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Who gets hepatitis C?

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Most people catch the hep C virus when blood from someone who has it gets into their body. This can happen if you share needles to use drugs, or get stuck by one because you work in a hospital or doctor's office. People born to a mother have a 6% risk that they will get it, too.

From: Chronic Hepatitis C: The Basics WebMD Medical Reference

SOURCES:

FDA. News releases. "FDA approves Mavyret for Hepatitis C." 

National Digestive Diseases Information Clearinghouse: "Chronic Hepatitis C: Current Disease Management," "What I need to know about Hepatitis C."

U.S. Department of Veterans Affairs: "Hepatitis C Basics."

CDC: "Hepatitis C Information for the Public."

MedlinePlus, U.S. National Library of Medicine: "U.S. hepatitis C cases down sharply since 1980s."

Paul Gaglio, MD, medical director of liver transplantation, division of hepatology at Montefiore Medical Center.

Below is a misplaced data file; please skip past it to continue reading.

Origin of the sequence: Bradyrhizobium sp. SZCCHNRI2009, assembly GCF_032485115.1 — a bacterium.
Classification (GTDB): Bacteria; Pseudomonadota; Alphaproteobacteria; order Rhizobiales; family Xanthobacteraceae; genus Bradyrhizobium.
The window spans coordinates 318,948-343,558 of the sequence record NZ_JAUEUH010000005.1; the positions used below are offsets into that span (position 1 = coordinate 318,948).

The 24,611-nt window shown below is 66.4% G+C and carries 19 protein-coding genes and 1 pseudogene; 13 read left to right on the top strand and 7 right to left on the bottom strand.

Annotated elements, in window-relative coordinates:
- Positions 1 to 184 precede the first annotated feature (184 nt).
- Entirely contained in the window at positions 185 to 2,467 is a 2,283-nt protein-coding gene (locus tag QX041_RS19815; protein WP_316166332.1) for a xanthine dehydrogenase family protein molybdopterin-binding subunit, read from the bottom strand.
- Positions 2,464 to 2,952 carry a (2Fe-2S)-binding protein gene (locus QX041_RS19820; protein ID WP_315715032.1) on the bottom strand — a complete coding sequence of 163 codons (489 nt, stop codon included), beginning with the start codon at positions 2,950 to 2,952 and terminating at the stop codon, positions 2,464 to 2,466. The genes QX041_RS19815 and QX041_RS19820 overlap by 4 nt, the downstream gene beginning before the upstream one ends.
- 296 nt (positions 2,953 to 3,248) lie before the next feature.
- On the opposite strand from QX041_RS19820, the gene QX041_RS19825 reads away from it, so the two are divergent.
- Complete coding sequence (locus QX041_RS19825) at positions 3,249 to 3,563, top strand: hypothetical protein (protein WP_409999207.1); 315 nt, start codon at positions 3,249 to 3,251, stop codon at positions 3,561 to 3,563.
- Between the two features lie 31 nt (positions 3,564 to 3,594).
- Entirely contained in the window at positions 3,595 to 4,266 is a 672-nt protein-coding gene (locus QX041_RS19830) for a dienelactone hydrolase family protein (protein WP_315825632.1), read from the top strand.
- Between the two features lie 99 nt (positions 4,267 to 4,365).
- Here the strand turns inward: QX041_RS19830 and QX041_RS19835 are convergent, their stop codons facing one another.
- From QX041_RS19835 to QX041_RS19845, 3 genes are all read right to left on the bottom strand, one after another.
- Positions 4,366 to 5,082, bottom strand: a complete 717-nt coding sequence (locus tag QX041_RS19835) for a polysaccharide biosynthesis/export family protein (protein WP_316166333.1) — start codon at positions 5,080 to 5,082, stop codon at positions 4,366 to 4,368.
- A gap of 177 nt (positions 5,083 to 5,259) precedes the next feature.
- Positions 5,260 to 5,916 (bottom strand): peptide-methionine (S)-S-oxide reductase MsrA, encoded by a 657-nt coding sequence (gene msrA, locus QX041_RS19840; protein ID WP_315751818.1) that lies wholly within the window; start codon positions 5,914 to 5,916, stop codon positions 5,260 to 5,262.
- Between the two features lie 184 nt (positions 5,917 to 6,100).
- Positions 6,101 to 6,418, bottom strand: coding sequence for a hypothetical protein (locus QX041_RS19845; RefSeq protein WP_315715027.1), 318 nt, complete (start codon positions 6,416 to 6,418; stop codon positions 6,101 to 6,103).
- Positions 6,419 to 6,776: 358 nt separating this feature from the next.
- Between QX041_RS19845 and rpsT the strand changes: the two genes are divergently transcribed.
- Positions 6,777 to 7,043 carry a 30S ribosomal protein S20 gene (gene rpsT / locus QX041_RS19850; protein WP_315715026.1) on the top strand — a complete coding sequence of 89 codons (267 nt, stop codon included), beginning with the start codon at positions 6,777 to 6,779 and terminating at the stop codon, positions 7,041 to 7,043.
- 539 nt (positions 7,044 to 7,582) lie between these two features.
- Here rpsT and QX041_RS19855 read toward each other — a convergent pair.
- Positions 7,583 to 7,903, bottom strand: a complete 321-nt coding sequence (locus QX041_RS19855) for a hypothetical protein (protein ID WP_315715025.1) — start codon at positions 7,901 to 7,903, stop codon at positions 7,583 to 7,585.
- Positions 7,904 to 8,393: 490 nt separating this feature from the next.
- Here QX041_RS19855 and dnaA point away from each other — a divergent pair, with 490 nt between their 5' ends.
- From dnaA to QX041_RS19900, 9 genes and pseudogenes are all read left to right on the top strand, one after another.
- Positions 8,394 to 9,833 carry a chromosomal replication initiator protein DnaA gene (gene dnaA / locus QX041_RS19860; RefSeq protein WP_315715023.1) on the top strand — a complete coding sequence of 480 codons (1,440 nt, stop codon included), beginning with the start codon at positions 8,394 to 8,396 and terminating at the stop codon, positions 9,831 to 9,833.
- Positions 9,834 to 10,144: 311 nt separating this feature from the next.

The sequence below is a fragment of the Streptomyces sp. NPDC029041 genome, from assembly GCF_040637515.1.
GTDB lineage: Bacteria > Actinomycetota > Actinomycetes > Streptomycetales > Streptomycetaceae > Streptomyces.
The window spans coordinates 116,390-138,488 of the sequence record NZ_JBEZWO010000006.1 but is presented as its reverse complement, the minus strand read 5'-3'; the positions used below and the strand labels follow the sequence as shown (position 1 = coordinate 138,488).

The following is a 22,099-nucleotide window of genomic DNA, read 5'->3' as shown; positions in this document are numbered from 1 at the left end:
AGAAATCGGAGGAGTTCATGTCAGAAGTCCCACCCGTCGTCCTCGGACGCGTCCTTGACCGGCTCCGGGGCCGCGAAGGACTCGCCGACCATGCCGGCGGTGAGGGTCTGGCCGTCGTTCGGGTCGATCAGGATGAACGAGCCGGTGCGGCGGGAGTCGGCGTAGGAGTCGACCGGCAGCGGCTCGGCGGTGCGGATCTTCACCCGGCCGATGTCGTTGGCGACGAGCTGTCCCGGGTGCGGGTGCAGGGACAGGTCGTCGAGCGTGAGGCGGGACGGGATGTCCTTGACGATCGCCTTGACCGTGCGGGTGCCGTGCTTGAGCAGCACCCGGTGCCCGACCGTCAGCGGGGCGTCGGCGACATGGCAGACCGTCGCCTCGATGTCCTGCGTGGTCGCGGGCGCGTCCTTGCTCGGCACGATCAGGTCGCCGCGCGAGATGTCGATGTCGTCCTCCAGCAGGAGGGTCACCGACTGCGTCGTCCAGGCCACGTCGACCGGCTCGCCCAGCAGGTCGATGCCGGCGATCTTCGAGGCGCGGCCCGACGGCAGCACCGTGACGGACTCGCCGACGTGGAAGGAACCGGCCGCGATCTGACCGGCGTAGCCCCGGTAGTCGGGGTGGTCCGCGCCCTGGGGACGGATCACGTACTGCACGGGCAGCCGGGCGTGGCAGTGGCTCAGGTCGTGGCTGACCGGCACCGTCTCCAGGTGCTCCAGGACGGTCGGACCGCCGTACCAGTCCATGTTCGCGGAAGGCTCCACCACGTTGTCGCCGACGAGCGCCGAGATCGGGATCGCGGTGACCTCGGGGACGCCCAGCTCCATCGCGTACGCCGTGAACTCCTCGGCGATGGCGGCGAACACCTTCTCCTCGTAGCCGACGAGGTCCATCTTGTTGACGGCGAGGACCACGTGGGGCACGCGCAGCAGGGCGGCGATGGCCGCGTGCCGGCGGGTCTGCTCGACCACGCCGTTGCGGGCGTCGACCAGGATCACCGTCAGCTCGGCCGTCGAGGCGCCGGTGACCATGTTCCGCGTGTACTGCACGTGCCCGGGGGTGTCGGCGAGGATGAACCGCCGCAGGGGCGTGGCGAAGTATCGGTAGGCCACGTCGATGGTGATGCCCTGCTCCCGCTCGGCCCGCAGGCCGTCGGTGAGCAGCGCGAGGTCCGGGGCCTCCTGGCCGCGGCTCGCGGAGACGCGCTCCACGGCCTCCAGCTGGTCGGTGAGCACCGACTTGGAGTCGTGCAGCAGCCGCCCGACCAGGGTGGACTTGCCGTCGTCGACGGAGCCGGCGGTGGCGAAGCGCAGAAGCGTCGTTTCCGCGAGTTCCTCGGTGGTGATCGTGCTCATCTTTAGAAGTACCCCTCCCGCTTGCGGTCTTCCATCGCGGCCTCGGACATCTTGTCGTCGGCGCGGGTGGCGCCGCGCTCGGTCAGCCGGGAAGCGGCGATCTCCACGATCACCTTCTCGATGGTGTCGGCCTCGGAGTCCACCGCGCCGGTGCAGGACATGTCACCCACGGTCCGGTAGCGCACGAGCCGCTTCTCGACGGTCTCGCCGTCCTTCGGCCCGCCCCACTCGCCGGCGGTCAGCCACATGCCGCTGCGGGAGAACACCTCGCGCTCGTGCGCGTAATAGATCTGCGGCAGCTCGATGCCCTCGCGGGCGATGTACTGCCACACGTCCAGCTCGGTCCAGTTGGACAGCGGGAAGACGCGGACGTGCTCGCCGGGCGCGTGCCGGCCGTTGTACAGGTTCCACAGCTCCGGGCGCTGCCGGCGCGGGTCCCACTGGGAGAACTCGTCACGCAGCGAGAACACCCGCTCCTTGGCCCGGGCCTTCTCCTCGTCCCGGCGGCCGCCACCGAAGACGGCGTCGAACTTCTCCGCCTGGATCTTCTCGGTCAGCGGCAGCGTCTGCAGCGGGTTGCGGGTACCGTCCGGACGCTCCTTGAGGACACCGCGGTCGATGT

U.S. Department of Veterans Affairs: "Hepatitis C Treatment Side Effects Management Chart."

UptoDate: "Patient Information: "Hepatitis C (Beyond the Basics)."

News release, FDA.

 

Reviewed by Melinda Ratini on September 10, 2017

SOURCES:

FDA. News releases. "FDA approves Mavyret for Hepatitis C." 

National Digestive Diseases Information Clearinghouse: "Chronic Hepatitis C: Current Disease Management," "What I need to know about Hepatitis C."

U.S. Department of Veterans Affairs: "Hepatitis C Basics."

CDC: "Hepatitis C Information for the Public."

MedlinePlus, U.S. National Library of Medicine: "U.S. hepatitis C cases down sharply since 1980s."

Paul Gaglio, MD, medical director of liver transplantation, division of hepatology at Montefiore Medical Center.

U.S. Department of Veterans Affairs: "Hepatitis C Treatment Side Effects Management Chart."

UptoDate: "Patient Information: "Hepatitis C (Beyond the Basics)."

News release, FDA.

 

Reviewed by Melinda Ratini on September 10, 2017

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How else can someone catch hepatitis C?

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